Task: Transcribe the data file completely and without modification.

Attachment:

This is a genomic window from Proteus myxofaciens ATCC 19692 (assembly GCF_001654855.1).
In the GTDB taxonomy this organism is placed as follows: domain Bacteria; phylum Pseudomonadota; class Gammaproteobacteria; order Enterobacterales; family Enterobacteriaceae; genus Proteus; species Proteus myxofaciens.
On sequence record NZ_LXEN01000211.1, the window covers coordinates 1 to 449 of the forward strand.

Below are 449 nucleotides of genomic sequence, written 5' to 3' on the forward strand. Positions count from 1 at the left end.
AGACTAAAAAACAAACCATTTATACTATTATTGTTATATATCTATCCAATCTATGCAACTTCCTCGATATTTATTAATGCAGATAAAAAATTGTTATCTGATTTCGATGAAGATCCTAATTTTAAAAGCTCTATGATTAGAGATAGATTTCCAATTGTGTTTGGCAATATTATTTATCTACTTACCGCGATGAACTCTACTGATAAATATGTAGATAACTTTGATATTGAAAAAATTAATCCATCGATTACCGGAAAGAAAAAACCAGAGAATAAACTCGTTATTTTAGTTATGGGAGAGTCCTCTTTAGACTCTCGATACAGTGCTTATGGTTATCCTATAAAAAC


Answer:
This is a genomic window from Proteus myxofaciens ATCC 19692 (assembly GCF_001654855.1).
In the GTDB taxonomy this organism is placed as follows: domain Bacteria; phylum Pseudomonadota; class Gammaproteobacteria; order Enterobacterales; family Enterobacteriaceae; genus Proteus; species Proteus myxofaciens.
On sequence record NZ_LXEN01000211.1, the window covers coordinates 1 to 449 of the forward strand.

Below are 449 nucleotides of genomic sequence, written 5' to 3' on the forward strand. Positions count from 1 at the left end.
AGACTAAAAAACAAACCATTTATACTATTATTGTTATATATCTATCCAATCTATGCAACTTCCTCGATATTTATTAATGCAGATAAAAAATTGTTATCTGATTTCGATGAAGATCCTAATTTTAAAAGCTCTATGATTAGAGATAGATTTCCAATTGTGTTTGGCAATATTATTTATCTACTTACCGCGATGAACTCTACTGATAAATATGTAGATAACTTTGATATTGAAAAAATTAATCCATCGATTACCGGAAAGAAAAAACCAGAGAATAAACTCGTTATTTTAGTTATGGGAGAGTCCTCTTTAGACTCTCGATACAGTGCTTATGGTTATCCTATAAAAAC